Born in Morristown, New Jersey, in 1952, internet icon Craig Newmark originally attended Case Western University intending to study physics, but instead got into computers and earned his bachelor’s and master’s in computer science. After working with IBM for 17 years, then GM, Bank of America and Charles Schwab, Newmark created an email distribution list in 1995 in order to publicize arts and technology events for friends in the San Francisco area. In 1996, the list evolved into a web-based service and added additional categories and, twenty years later, craigslist is one of the most popular websites in the world, serving 20 billion pageviews per month in over 70 countries.
In March of 2011, Newmark launched craigconnects, his initiative to link everyone on the planet using social media to bear witness to good efforts and encourage the same behavior in others. Evolving from Newmark’s years of personal involvement with non-profit organizations, craigconnects supports technology and platforms that enhance connectivity, help more people and organizations do good in the world, and improve and ensure media integrity.
Craig serves on the board of directors of the Poynter Institute Foundation, Center for Public Integrity, Sunlight Foundation, Consumers Union/Consumer Reports, and Iraq and Afghanistan Veterans of America. He also serves on the Board of Overseers of the Columbia Journalism Review and serves as an advisor to nearly twenty other renowned non-profit organizations.
[Top photo: Stephanie Canciello, Unali artists]
What was your upbringing like, and how did it shape who you are today?
It’s all a blur, but in retrospect I never had much instinct for social norms or convention. That’s to say I don’t go with the flow, since I had no idea what the flow was.
That combined with a severe literal streak meant that I took stuff like “treat people like you want to be treated” and unfortunately thought that life might normally be fair.
Worse, that resulted in behavior like showing off in class, resulting in a lot of social isolation. I was a total nerd, even wearing a plastic pocket protector and thick black glasses, taped together.
Nowadays, I figure I can help life be less unfair; that ain’t bad.
What were the biggest challenges you faced during the early years of craigslist?
How did you first meet Jim Buckmaster, and was what it about him that convinced you that he was the right person for the job of craigslist CEO?
My biggest challenge was being a little too trusting and a little lazy, taking bad advice.
However, people helped me understand, end of ’99, that as a manager, I suck. Only took a year for me to get it, which is good, by startup standards.
A little earlier I found Jim’s resume on our site, hired him for senior tech work. After realizing my limitations I made him CEO. Among other areas, he’s much tougher-minded than me.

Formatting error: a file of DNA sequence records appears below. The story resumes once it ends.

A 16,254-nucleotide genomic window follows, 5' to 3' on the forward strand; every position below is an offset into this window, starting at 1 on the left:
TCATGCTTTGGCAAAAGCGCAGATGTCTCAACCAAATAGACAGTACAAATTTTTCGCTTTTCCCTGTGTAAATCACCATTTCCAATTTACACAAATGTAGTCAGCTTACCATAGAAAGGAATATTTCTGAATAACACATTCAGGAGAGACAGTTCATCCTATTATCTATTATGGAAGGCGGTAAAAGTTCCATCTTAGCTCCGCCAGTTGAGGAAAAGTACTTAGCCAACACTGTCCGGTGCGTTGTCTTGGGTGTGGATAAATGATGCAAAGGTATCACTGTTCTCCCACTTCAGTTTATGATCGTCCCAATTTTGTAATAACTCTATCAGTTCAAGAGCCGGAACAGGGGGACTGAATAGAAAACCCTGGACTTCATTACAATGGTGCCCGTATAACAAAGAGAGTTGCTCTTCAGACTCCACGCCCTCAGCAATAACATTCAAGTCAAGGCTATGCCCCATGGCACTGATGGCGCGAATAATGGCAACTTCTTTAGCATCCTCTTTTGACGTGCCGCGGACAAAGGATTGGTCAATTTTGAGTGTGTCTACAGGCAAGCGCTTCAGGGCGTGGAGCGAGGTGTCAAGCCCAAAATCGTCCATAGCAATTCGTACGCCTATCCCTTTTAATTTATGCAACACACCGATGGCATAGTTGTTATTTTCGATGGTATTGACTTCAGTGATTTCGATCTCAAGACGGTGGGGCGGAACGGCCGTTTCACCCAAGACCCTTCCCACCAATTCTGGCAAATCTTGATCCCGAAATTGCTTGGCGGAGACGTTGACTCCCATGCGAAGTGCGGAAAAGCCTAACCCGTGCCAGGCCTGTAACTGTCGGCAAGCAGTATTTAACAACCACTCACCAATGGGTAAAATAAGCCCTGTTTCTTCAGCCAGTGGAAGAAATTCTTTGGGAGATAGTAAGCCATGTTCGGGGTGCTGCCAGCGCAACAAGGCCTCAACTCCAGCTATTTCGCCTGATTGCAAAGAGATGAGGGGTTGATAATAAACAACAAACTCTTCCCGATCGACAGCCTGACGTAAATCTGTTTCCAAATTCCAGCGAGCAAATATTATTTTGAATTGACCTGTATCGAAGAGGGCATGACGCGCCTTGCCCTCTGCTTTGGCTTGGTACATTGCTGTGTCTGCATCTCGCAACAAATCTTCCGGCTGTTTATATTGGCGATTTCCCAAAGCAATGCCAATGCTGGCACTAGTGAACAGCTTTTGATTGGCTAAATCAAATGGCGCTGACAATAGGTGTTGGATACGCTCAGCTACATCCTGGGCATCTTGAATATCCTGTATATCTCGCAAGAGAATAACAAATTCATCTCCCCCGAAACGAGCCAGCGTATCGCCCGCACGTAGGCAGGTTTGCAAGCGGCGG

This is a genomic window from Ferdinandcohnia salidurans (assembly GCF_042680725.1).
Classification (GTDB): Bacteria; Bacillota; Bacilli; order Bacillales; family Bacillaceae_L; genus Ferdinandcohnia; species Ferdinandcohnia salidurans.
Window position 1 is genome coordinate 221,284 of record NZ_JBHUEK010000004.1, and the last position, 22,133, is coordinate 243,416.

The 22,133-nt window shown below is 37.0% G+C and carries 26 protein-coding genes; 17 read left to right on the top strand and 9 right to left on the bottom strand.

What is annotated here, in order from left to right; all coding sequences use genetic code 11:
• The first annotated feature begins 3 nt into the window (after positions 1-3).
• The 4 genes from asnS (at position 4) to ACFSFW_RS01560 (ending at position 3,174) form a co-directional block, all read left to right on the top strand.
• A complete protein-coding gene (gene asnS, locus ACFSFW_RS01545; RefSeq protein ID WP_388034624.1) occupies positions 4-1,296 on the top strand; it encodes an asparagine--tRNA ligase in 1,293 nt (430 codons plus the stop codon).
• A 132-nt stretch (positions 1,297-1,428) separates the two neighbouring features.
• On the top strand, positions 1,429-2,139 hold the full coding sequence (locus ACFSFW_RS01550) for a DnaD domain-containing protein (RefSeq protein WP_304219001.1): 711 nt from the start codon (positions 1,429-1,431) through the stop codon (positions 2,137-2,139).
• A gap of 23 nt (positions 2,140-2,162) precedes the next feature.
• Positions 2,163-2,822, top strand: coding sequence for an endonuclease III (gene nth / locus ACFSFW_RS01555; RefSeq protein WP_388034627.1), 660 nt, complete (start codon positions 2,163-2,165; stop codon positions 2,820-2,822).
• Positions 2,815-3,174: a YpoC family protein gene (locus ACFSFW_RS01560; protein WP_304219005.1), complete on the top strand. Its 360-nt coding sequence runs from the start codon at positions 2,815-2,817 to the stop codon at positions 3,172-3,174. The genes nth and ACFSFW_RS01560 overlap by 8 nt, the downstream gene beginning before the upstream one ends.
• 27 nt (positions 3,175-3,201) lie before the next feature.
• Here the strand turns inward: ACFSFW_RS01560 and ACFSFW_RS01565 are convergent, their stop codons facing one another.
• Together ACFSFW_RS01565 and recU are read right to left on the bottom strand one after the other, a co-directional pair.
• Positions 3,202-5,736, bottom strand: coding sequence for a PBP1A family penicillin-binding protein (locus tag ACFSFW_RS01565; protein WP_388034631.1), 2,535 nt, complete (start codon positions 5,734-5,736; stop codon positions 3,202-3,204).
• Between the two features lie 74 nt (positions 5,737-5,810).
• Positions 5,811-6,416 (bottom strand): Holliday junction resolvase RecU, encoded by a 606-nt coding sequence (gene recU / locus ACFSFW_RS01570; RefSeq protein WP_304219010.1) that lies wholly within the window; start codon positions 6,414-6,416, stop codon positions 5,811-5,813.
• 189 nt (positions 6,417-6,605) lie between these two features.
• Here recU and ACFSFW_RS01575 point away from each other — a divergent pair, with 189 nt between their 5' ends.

What are your goals with craigconnects?
In the short term, I want to help good people getting stuff done in causes I believe in. That’s in the here-and-now.
While doing so, I hope to learn for the long run, like my work with Veterans Affairs teaches me what might be done to fix Washington.
So in the long term, I want to help everyone connect, using the Net, to make things better fit all, to give everyone a voice.
From your perspective, what are the biggest issues currently plaguing the American political process?
Maybe the biggest issue is hard evidence showing the return on investment of lobbyist dollars for dollar returns in Washington. Sunlight Foundation created the Fixed Futures tool, which shows that one dollar invested in lobbying returns $760 in corporate benefits. (This is does not include “dark money” contributions.) Disclaimer: I’m on the board of Sunlight Foundation.
What has been the most rewarding aspect of your work with craigconnects?
I get a lot of feedback that I’m helping get a lot of good get done.
What does a typical day look like for you?
I use my phone to get done what’s awaiting me from last night and from the east coast. Then I do more of that, maybe including writing, on my notebook.
Following that, might be a meeting, say with a charity, followed by the office, more work.
Maybe another meeting, then home, time with the missus, maybe TV or a book, finishing whatever work comes in.
What were your favorite TV shows when you were a child?
I have memories of Captain Kangaroo, Gilligan’s Island, The Man from UNCLE, The Prisoner, The Outer Limits and I’m sure I’m missing a lot.
In your opinion, what are the top three Leonard Cohen songs?
Maybe “Anthem,” “In My Secret Life,” “Democracy,” lots more.
If you could only eat at one San Francisco-area restaurant for the rest of your life, which would you choose?
Maybe Reverie Cafe, since that’s where I see neighborhood friends.
Are you superstitious?
Only for comic purposes.
If you could offer one piece of advice to your 18-year-old self, what would it be?
Listen to people, then listen more. (Keep treating people like you want to be treated, don’t change that.)